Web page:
DISCOVER BHUTAN: Archery, The National Sport of Bhutan

 Archery, known as Dhaa in the national language of Bhutan, is one of the favorite traditional sports played in the Himalayan Kingdom. Archery was instituted as the national game in 1971 when Bhutan joined the United Nations. 

Archery as a sport is deeply woven into the fabric of Bhutanese society. Not only is it a national hobby, archery is also a distinct feature of Bhutan’s rich heritage and tradition. 

Archery was established as a sport in the 17th century during the reign of the 12th Druk Desi (temporal leader) Ngawang Gyaltshen. Since then, archery has evolved into a beloved national pastime. 

His Majesty the second King of Bhutan was an ardent archery enthusiast who organized major archery tournaments, contributing to the popularity and cultural significance of the sport. The tradition of royal participation in archery extends beyond the second King, with subsequent monarchs actively engaging in the sport during special occasions. This practice not only showcases the royal family’s affinity for archery but also fosters a profound bond between the king and the people, embodying a cherished tradition of unity and amaraderie.

While archery is predominantly a male-dominated sport in Bhutan, an increasing number of women has also started playing archery in recent years. The love for the game of archery is particularly visible during public holidays and local festivals such as traditional New Year (losar). As competing teams engage in archery matches, the air is filled with the sounds of cheers, songs, and celebratory dances. Archery matches in Bhutan are a spectacle that draws large crowds of spectators and archery enthusiasts.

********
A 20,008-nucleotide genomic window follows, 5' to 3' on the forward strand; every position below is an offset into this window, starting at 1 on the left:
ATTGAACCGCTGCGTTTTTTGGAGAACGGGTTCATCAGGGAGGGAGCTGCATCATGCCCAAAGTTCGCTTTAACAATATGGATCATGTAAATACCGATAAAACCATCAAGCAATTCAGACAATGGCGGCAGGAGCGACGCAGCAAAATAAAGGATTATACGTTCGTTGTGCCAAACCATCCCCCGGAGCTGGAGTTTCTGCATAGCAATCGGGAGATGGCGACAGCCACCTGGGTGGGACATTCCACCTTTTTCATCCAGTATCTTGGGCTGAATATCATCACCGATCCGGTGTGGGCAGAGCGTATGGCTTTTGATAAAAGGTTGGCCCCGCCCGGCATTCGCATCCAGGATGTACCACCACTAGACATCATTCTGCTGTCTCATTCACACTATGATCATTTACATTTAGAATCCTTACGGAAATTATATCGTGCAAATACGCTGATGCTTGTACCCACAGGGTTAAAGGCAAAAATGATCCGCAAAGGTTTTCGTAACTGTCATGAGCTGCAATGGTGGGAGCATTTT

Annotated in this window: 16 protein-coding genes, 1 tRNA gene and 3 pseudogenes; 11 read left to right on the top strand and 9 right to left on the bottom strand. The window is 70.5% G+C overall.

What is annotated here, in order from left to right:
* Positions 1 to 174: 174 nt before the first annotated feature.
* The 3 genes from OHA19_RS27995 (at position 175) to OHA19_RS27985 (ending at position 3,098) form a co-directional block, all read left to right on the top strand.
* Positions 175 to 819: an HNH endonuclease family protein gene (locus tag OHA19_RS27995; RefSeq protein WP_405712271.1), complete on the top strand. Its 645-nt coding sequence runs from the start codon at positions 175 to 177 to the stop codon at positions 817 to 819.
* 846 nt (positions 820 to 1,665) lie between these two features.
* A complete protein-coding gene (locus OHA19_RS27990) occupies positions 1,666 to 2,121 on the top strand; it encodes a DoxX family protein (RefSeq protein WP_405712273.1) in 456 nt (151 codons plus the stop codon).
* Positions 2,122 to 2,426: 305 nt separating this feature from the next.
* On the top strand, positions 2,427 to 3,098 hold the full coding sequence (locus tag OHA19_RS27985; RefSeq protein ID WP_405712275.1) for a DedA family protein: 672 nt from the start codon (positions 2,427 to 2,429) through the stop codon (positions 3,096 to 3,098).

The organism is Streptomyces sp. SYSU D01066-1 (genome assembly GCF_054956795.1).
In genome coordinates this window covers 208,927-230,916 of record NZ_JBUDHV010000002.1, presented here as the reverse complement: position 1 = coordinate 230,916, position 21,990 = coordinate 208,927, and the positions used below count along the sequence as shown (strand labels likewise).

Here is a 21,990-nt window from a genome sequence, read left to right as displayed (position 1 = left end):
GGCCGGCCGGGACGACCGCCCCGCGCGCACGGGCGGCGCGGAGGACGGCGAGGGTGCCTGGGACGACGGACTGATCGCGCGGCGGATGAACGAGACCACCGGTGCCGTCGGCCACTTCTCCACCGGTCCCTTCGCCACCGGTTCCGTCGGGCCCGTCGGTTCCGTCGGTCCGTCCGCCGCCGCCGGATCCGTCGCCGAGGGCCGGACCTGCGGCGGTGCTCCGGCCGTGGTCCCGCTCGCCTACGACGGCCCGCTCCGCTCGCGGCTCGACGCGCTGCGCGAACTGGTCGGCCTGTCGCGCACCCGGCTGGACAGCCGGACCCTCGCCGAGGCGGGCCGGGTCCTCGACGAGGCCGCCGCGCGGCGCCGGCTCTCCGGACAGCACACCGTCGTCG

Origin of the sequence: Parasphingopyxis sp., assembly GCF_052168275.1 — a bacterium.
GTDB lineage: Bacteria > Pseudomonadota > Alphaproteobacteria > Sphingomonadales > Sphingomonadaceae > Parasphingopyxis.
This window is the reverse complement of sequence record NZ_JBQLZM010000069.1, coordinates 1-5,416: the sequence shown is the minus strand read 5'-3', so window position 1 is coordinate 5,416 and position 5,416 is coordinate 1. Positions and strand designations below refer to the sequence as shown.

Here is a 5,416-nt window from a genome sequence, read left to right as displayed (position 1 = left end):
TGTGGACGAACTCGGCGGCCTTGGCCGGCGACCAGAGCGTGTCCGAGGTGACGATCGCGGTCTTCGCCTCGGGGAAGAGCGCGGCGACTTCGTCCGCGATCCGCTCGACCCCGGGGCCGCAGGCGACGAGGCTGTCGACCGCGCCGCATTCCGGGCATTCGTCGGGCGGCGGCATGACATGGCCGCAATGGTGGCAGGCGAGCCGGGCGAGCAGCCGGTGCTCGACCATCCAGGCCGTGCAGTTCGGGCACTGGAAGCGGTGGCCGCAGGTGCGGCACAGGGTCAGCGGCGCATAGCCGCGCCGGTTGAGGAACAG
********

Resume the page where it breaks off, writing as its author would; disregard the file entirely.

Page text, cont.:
Archers use traditional bows crafted from bamboo (pagshing) and arrows made from lightweight bamboo shafts fitted with iron heads and pheasant feather fletchings. Each team comprises 13 archers and each archer gets to shoot a pair of arrows at two wooden targets (bah) located 140 meters apart in the archery range (bacho). 

Matches are typically played until one side attains 25 points, with the winner being declared after winning two out of three games. Traditional customs such as pre-match rituals and victory ceremonies are encouraged to preserve cultural heritage.

Archery tournaments are usually played between villages, organizations and institutes. Several popular national archery tournaments are held every year across the country. 

However, traditional archery in Bhutan is evolving. Imported compound bows and steel arrows have found its way into the sport, altering the dynamics as well as the traditional significance of archery. 

Bhutan Indigenous Games and Sports Association (BIGSA), a body that safeguards traditional Bhutanese games and sports, is promoting traditional archery tournaments and enforcing rules to uphold the sport’s heritage. BIGSA has issued comprehensive guidelines to govern traditional archery tournaments. These regulations ensure the safety of participants and spectators while preserving the cultural integrity of the sport. 

Bhutan also maintains a national Olympic archery team. 

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